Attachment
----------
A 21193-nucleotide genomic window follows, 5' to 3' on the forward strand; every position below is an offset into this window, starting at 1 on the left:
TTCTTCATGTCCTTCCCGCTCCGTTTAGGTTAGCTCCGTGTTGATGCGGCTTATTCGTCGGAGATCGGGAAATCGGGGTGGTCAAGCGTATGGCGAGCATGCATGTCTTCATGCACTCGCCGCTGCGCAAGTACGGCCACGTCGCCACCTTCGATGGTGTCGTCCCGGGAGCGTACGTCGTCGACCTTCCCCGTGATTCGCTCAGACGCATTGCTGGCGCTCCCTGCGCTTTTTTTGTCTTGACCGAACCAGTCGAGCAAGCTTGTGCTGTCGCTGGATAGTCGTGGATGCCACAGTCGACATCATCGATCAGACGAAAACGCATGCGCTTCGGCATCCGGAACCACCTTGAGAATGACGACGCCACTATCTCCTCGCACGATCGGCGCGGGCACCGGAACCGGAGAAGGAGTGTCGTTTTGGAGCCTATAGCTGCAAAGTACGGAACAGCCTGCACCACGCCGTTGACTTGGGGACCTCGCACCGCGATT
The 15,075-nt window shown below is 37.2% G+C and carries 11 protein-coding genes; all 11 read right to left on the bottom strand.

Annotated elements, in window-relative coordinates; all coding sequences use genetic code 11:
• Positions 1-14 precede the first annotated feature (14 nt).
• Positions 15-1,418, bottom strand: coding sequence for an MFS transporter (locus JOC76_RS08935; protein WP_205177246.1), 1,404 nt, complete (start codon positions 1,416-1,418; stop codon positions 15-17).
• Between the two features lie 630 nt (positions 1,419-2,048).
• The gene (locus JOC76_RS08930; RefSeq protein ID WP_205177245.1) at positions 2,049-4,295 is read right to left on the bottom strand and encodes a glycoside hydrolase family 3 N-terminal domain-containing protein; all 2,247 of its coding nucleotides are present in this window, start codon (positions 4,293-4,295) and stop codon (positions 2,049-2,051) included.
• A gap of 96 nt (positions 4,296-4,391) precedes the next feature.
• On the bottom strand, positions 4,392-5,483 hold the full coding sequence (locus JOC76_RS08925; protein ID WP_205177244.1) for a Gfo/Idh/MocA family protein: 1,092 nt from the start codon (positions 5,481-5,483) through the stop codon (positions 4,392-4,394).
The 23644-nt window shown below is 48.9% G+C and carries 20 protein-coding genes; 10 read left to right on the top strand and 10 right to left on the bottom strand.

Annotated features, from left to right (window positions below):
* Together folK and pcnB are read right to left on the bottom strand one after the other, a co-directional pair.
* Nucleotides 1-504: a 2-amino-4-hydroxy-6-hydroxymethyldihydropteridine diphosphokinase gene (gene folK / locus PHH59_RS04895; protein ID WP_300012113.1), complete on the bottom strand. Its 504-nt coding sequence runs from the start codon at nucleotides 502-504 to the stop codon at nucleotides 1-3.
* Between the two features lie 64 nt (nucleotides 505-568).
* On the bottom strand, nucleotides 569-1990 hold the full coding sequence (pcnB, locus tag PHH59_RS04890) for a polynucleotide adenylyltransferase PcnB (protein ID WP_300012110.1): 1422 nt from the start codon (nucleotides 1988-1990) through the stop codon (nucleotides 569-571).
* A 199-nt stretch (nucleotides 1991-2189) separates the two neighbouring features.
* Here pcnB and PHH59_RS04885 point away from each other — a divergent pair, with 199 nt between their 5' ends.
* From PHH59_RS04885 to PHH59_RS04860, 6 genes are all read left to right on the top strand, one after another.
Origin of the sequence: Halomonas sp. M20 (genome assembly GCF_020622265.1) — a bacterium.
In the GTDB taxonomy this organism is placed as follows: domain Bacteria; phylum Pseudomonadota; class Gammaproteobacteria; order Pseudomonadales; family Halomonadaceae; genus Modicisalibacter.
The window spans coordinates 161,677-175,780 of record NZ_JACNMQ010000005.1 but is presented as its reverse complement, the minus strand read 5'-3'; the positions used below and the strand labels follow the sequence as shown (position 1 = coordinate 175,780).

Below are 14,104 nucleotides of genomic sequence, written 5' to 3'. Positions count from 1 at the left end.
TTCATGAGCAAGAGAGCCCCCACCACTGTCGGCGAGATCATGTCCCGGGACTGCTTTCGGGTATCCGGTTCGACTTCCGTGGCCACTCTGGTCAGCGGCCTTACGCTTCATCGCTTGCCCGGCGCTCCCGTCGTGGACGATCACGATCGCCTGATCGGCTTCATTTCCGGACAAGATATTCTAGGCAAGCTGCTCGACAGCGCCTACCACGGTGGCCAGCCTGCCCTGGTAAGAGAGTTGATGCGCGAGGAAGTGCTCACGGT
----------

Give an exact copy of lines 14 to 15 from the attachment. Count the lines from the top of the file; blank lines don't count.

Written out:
* Nucleotides 1-504: a 2-amino-4-hydroxy-6-hydroxymethyldihydropteridine diphosphokinase gene (gene folK / locus PHH59_RS04895; protein ID WP_300012113.1), complete on the bottom strand. Its 504-nt coding sequence runs from the start codon at nucleotides 502-504 to the stop codon at nucleotides 1-3.
* Between the two features lie 64 nt (nucleotides 505-568).